Eastern Oregon Mining Association
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- Eastern Oregon Mining Association
- 20100601

BONDING By Chuck Chase, Bonding Chairman
For those of you that send in bonds using the bonding sheet in the back of the newsletter. Please fill it out with your claim name, ORMC number, the Forest your in (WWNF or the Umitilla NF).
Some of you that send in your bond with the $3,000 bond circled when you only have a $1,500 bond previously. I hope this clears up this misunderstanding over the $1,500 and the $3,000 reclamation bond. The $1,500 reclamation bond is a general bond that is issued to miners for small disturbances. To receive this bond you have to be a member in good standing with paid up dues.
The $3,000 good miner reclamation bonds are only issued to miners that have proven themselves by reclaiming their mine sites when they had the $1,500 reclamation bond. The $3,000 bond costs 10% of the amount or $300 for the first year. And like the $1,500 bond $30 per year there after. If you wish to put in for a good miner $3,000 reclamation bond you may submit your bond sheet with your 10% remittence to the EOMA. We will check with the Forest to see if they have any problems with previous reclamation you have done in the past. We will also take into consideration other miners that recommend you for this bond.
To hold your bond in good standing you need keep it current by paying your $30 bond fee each year. When you stop paying your bond fee you need to reclaim all disturbance on your claim that you were bonded for. Remember you can’t bond if your dues aren’t current. I hope this answers questions that miners have been asking over the years.
Keep in mind this is a good will agreement between us and the Forest and can be rescinded at any time by either party. Miners that skip out on their obligation to reclaim their mine site throws their reclamation obligation responsibility back onto your friends and other miners and the EOMA to complete the reclamation obligation. Being good stewards of your mining claim fosters good will between miners and the Forest Service and keeps you mining without putting up a cash bond.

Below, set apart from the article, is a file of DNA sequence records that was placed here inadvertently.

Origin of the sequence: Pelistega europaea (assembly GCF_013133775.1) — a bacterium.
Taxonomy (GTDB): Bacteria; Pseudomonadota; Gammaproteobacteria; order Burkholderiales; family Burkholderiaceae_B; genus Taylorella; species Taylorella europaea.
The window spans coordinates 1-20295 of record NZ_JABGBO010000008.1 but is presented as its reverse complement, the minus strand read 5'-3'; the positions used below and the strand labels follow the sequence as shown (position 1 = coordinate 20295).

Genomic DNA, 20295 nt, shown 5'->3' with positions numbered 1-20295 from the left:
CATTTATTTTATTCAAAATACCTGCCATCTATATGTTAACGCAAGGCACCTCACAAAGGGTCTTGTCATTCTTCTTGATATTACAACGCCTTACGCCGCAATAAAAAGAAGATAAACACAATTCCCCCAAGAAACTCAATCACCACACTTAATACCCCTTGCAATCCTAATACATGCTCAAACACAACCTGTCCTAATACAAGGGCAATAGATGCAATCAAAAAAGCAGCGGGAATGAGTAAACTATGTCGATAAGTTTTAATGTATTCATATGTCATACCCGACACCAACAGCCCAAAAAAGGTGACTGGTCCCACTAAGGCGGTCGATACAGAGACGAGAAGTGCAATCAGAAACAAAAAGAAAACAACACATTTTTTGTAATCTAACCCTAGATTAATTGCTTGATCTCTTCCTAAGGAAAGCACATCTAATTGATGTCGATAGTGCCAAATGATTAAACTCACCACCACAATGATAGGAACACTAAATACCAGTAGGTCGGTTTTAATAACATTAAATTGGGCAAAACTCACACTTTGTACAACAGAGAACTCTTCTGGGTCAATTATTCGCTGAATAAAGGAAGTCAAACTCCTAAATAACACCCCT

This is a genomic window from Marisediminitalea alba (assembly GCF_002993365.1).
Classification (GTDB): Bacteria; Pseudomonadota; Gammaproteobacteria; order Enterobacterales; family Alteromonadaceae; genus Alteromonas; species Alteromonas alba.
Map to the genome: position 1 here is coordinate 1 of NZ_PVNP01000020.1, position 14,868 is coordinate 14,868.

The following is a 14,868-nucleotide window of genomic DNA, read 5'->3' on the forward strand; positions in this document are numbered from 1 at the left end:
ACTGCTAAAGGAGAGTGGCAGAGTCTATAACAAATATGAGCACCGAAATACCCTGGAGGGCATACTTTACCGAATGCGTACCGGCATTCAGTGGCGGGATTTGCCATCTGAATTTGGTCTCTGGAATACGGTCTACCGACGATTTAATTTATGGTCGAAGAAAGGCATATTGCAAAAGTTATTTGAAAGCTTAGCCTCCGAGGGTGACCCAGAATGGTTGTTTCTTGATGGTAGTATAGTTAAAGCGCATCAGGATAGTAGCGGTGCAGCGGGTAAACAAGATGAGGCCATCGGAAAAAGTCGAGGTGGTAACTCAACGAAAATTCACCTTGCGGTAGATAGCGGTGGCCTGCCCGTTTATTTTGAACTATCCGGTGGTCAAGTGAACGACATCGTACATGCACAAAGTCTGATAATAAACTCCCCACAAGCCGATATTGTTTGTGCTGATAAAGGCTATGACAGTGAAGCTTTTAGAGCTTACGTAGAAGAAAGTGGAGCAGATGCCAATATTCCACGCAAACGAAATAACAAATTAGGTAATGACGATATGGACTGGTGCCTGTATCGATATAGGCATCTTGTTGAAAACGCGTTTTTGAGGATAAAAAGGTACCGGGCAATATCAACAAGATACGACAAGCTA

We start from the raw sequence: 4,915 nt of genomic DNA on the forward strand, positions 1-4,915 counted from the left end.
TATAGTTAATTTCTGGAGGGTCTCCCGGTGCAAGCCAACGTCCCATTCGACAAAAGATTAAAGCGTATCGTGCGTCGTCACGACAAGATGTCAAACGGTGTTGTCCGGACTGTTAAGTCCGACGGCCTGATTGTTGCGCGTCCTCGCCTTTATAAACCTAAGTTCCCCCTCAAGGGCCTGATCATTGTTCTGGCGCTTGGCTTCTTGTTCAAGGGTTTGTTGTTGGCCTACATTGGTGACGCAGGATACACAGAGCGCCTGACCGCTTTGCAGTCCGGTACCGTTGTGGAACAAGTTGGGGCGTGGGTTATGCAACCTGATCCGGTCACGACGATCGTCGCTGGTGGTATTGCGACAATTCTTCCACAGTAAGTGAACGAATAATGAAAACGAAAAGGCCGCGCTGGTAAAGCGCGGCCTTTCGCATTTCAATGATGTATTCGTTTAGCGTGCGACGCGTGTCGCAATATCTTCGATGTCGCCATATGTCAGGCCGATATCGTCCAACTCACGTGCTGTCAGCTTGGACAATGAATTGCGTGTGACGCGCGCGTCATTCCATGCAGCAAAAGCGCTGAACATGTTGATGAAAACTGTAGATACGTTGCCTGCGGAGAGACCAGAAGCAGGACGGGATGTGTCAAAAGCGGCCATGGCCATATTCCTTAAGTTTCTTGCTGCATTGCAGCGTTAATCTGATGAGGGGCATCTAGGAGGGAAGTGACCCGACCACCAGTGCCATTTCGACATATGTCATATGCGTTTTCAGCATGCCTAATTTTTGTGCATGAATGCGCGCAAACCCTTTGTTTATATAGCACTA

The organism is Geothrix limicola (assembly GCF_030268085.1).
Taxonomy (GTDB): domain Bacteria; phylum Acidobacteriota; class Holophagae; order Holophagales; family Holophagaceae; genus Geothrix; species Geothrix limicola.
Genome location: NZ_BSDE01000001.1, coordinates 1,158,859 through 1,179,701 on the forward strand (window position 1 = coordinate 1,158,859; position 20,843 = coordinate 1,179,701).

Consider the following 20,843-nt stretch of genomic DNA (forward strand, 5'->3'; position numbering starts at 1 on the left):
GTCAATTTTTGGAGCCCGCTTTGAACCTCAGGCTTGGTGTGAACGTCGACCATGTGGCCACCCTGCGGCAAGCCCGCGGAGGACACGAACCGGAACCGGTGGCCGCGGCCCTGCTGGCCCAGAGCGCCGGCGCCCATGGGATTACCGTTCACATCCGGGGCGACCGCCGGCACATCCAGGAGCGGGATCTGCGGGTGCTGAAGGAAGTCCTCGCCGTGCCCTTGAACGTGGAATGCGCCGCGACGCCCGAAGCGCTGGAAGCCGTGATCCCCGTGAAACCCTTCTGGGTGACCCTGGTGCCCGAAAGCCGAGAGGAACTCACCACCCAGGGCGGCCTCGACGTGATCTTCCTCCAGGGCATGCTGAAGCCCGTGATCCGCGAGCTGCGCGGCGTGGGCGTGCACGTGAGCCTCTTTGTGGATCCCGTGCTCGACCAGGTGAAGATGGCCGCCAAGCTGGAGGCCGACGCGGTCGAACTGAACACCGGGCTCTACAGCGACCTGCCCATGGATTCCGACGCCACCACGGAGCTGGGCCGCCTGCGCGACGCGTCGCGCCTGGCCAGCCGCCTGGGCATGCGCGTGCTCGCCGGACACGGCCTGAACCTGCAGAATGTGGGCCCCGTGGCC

Meetings are on the first Friday of the month. They are held at 1st and Auburn at the City Hall Chambers. Board meetings start at 6:00 and the general meeting starts at 6:30.
EOMA will host the Vale BLM District Manager Donald Gonzalez at the next meeting. Donald has just recently taken over the leadership position of the Vale BLM District upon the retirement of former manager David Henderson in 2009.
At the April BLM Resource Advisory Council (RAC) meeting where the BLM District Managers and Forest Service Forest Supervisors meet each quarter with RAC (citizen) members. During a one, on one, conservation an invitation to come to a future EOMA meeting was extended and accepted by Mr. Gonzalez. Donald Gonzalez is new to his position and not well informed, from the miner’s point of view, in regard to the mining issues and challenges going on in the Baker District. We would like to present Don with a list of issues so he can come to the meeting somewhat prepared to answer your questions. The fastest way to get the issue you may be dealing with is contact Jan Alexander with the concerns you want presented at the meeting. You can get in touch with Jan at 541 446-3413 by phone or email her a alxk@ortelco.com. Your help is much appreciated. By having the information ahead of time for Don should allow everyone to have his or her turn to speak as well.
These are the meeting rules of conduct:
Be respectful
Do not interrupt while someone is speaking, wait your turn
No rude conduct or language
Be to the point and specific
Allow time for others to speak
The meeting goal is to get the issues on the table and have solutions in mind we can accomplish. Bottom line, GET MINING PLANS APPROVED AND THE MINERS WORKING. This outcome will benefit our local economy and provide needed jobs
We decided to move the dues date back to January 1, 2011. We apologize for the conflict of changing the dues date,
At the last meeting people inquired about articles submitted to the newsletter. If it didn’t get printed the rules below are the reason why.
1- All articles submitted need to be proofed by the Author.
2- Needs to be sent as an attachment of MS Word or Word Perfect.
3- If your article has a agenda it might or might not get printed.
4- If I have to rewrite, correct spelling, punctuate and check for grammar, probably not.
5- Article needs to be fairly short, less but not more than a half a page unless it is an important subject for the miners.
6- You can submit multiple articles, all the rules above apply.
7- If you want to use the Newsletter for your forum, the editor says NO.
If you have a interesting mining or treasure hunting story to tell, by all means send it. No limit on size of article within reason.
Just got a look at the new 2010 medallions and they are gorgeous. Our prior medallions had one small nugget in the pan. The 2010 has a pan full of gold. So don’t miss out on these medallions, we just ordered a limited number of these beauty’s so you better get your order in soon. They brought two to the last EOMA meeting almost had a fight over who was going to get the medallions. By the way Bob Heitmanek got the new medallions by jumping up and yelling “I’ll take em.